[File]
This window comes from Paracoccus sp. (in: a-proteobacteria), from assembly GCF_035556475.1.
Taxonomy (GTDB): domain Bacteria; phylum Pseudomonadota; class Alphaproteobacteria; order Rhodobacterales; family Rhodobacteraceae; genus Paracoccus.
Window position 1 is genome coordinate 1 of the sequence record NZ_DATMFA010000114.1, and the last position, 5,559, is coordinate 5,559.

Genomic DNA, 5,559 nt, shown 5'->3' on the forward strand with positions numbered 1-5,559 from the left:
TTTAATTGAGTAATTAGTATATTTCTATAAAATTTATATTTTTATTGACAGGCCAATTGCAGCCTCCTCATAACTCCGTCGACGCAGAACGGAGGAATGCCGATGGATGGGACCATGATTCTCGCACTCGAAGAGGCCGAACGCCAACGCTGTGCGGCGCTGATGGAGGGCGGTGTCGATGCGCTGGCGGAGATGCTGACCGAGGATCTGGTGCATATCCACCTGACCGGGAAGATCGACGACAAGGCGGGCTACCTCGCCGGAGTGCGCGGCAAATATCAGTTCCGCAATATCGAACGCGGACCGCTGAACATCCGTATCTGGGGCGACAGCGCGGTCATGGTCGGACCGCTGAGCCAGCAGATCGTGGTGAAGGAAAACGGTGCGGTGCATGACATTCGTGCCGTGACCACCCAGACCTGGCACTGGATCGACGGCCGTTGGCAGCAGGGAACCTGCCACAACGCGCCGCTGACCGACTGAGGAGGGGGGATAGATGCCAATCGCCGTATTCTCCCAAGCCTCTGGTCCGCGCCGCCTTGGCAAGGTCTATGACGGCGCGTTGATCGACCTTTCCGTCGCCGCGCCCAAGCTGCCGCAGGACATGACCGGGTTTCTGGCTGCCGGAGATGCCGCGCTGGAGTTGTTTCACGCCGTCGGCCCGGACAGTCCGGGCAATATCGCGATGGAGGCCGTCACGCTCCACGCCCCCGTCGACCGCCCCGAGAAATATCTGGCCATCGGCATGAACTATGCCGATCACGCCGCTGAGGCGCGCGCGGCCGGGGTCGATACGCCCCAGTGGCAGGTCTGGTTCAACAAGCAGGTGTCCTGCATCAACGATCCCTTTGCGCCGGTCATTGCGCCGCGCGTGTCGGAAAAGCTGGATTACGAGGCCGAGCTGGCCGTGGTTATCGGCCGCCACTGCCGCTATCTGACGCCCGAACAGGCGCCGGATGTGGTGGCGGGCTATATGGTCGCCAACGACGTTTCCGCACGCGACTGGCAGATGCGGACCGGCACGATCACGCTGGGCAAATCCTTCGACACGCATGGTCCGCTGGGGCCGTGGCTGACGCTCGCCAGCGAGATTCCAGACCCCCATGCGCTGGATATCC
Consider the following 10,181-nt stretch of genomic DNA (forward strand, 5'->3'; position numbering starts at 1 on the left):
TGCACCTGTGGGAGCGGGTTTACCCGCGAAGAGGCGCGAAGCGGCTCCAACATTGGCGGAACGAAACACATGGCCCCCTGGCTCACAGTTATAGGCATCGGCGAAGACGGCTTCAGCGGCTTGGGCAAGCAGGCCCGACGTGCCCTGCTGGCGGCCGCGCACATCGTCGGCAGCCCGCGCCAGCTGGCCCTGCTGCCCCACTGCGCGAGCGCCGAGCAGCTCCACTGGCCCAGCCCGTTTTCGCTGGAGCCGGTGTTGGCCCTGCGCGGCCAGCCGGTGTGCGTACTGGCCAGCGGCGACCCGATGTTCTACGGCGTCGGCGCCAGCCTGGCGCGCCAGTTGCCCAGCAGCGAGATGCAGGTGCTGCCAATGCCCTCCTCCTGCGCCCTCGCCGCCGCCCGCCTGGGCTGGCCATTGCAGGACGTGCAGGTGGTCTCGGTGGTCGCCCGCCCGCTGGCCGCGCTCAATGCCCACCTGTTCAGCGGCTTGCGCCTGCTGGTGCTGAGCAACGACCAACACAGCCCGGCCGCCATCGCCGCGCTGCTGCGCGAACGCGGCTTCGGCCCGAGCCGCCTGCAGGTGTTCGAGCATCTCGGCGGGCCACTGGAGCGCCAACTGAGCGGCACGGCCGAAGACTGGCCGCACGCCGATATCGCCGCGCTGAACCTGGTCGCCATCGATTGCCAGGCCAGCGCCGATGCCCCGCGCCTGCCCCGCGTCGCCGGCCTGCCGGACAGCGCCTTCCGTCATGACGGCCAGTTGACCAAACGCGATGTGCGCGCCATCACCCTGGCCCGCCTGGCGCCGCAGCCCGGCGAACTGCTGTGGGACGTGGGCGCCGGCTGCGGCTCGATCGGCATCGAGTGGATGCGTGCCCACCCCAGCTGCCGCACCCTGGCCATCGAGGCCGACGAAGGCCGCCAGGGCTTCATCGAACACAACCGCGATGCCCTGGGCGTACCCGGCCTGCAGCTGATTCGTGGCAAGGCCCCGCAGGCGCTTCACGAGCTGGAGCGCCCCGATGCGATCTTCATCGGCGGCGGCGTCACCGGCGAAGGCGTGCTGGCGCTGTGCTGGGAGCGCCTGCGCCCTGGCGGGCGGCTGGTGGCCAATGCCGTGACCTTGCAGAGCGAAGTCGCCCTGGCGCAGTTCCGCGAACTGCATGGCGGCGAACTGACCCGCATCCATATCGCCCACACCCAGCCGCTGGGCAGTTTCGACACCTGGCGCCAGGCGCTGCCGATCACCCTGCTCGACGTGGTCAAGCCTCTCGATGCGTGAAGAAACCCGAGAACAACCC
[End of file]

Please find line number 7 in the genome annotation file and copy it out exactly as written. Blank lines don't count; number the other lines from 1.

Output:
TGCACCTGTGGGAGCGGGTTTACCCGCGAAGAGGCGCGAAGCGGCTCCAACATTGGCGGAACGAAACACATGGCCCCCTGGCTCACAGTTATAGGCATCGGCGAAGACGGCTTCAGCGGCTTGGGCAAGCAGGCCCGACGTGCCCTGCTGGCGGCCGCGCACATCGTCGGCAGCCCGCGCCAGCTGGCCCTGCTGCCCCACTGCGCGAGCGCCGAGCAGCTCCACTGGCCCAGCCCGTTTTCGCTGGAGCCGGTGTTGGCCCTGCGCGGCCAGCCGGTGTGCGTACTGGCCAGCGGCGACCCGATGTTCTACGGCGTCGGCGCCAGCCTGGCGCGCCAGTTGCCCAGCAGCGAGATGCAGGTGCTGCCAATGCCCTCCTCCTGCGCCCTCGCCGCCGCCCGCCTGGGCTGGCCATTGCAGGACGTGCAGGTGGTCTCGGTGGTCGCCCGCCCGCTGGCCGCGCTCAATGCCCACCTGTTCAGCGGCTTGCGCCTGCTGGTGCTGAGCAACGACCAACACAGCCCGGCCGCCATCGCCGCGCTGCTGCGCGAACGCGGCTTCGGCCCGAGCCGCCTGCAGGTGTTCGAGCATCTCGGCGGGCCACTGGAGCGCCAACTGAGCGGCACGGCCGAAGACTGGCCGCACGCCGATATCGCCGCGCTGAACCTGGTCGCCATCGATTGCCAGGCCAGCGCCGATGCCCCGCGCCTGCCCCGCGTCGCCGGCCTGCCGGACAGCGCCTTCCGTCATGACGGCCAGTTGACCAAACGCGATGTGCGCGCCATCACCCTGGCCCGCCTGGCGCCGCAGCCCGGCGAACTGCTGTGGGACGTGGGCGCCGGCTGCGGCTCGATCGGCATCGAGTGGATGCGTGCCCACCCCAGCTGCCGCACCCTGGCCATCGAGGCCGACGAAGGCCGCCAGGGCTTCATCGAACACAACCGCGATGCCCTGGGCGTACCCGGCCTGCAGCTGATTCGTGGCAAGGCCCCGCAGGCGCTTCACGAGCTGGAGCGCCCCGATGCGATCTTCATCGGCGGCGGCGTCACCGGCGAAGGCGTGCTGGCGCTGTGCTGGGAGCGCCTGCGCCCTGGCGGGCGGCTGGTGGCCAATGCCGTGACCTTGCAGAGCGAAGTCGCCCTGGCGCAGTTCCGCGAACTGCATGGCGGCGAACTGACCCGCATCCATATCGCCCACACCCAGCCGCTGGGCAGTTTCGACACCTGGCGCCAGGCGCTGCCGATCACCCTGCTCGACGTGGTCAAGCCTCTCGATGCGTGAAGAAACCCGAGAACAACCC